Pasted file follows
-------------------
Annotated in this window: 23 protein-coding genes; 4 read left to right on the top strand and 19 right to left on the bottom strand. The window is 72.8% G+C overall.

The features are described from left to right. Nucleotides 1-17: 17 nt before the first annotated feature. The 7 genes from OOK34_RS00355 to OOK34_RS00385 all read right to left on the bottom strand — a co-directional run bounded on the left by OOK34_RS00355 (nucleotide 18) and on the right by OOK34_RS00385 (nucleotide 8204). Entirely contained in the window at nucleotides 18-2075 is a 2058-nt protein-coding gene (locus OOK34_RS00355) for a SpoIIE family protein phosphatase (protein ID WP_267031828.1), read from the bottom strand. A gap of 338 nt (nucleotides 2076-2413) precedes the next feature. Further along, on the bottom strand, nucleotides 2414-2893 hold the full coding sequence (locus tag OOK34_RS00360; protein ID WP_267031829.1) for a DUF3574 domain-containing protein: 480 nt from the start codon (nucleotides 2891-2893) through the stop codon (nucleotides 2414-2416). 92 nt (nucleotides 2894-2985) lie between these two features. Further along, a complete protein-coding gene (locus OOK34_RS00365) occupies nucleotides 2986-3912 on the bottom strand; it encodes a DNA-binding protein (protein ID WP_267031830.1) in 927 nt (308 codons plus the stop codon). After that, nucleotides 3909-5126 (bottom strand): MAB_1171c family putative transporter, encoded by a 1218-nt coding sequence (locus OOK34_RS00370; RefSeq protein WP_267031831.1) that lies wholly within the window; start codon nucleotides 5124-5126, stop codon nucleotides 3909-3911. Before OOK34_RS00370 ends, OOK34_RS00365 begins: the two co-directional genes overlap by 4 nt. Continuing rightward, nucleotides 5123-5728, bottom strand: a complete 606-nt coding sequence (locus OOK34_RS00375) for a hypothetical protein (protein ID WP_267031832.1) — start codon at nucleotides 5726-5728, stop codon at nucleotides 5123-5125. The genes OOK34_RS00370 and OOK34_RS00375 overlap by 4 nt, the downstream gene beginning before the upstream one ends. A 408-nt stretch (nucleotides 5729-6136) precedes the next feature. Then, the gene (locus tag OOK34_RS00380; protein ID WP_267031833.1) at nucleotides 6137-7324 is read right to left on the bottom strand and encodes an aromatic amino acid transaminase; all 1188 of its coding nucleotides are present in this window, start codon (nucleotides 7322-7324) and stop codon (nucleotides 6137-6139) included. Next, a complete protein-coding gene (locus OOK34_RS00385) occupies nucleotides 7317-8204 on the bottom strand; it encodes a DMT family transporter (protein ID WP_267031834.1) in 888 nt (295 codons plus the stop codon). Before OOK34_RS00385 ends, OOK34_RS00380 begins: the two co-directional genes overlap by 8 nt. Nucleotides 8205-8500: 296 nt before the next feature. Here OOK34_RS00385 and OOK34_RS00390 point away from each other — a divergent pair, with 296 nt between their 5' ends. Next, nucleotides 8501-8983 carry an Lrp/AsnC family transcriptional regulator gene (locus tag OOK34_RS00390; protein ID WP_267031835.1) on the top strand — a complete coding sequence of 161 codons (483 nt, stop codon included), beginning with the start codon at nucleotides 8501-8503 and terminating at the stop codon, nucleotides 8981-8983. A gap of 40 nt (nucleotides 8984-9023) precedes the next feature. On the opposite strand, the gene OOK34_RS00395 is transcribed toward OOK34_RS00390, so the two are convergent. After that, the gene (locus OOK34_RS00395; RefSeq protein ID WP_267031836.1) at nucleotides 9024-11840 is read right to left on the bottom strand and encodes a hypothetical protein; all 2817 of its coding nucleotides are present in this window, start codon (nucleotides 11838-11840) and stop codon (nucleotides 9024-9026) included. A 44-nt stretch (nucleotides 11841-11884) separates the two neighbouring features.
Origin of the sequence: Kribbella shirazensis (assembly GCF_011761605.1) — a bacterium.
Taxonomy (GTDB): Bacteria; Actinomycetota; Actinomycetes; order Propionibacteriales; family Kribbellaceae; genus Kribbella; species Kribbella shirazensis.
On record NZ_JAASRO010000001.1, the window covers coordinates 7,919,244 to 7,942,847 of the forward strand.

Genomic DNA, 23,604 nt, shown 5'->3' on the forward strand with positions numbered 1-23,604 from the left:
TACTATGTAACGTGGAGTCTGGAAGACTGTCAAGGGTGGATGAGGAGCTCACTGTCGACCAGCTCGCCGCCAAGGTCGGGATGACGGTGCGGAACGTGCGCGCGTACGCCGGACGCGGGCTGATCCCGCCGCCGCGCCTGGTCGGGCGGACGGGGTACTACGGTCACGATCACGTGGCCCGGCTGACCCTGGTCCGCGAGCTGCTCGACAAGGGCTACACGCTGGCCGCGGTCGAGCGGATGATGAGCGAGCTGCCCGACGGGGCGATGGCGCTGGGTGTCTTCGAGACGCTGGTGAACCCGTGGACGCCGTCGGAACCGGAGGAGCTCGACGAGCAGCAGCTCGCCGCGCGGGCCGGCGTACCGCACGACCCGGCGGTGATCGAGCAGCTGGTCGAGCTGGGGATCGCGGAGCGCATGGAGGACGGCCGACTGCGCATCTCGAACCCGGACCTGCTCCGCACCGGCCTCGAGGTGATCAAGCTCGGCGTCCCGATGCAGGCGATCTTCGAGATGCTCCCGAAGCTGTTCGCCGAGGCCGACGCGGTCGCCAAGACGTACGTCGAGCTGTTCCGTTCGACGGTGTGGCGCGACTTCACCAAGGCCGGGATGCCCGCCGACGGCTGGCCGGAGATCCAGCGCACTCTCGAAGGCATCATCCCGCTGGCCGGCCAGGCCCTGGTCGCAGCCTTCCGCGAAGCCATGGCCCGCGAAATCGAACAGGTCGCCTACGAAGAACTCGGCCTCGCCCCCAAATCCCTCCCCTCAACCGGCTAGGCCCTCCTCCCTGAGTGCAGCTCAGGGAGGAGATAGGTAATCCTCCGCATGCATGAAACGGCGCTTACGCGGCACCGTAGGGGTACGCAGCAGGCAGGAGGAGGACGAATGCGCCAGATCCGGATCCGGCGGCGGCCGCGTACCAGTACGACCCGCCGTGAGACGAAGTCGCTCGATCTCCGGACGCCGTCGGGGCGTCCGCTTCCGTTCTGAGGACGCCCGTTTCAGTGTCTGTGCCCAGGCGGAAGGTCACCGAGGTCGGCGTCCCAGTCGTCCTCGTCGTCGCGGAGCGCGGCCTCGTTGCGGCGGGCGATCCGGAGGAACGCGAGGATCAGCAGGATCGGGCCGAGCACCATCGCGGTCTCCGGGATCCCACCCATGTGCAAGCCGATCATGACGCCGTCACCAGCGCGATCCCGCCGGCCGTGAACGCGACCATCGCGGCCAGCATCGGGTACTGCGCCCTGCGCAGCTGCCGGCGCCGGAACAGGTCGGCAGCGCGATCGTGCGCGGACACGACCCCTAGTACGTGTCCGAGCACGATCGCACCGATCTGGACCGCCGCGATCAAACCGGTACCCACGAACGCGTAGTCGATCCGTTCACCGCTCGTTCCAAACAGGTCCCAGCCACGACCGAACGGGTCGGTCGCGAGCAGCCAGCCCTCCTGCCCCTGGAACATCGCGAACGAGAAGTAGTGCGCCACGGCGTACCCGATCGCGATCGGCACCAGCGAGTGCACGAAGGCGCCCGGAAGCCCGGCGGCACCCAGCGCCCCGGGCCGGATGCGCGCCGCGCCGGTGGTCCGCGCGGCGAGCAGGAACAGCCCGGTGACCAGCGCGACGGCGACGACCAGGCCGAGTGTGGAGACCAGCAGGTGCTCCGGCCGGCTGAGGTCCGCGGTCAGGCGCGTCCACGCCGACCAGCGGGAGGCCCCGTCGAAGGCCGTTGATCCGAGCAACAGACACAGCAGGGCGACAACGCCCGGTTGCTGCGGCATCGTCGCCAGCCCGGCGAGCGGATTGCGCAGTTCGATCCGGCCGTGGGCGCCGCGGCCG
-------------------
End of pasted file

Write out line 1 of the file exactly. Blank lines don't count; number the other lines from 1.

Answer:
Annotated in this window: 23 protein-coding genes; 4 read left to right on the top strand and 19 right to left on the bottom strand. The window is 72.8% G+C overall.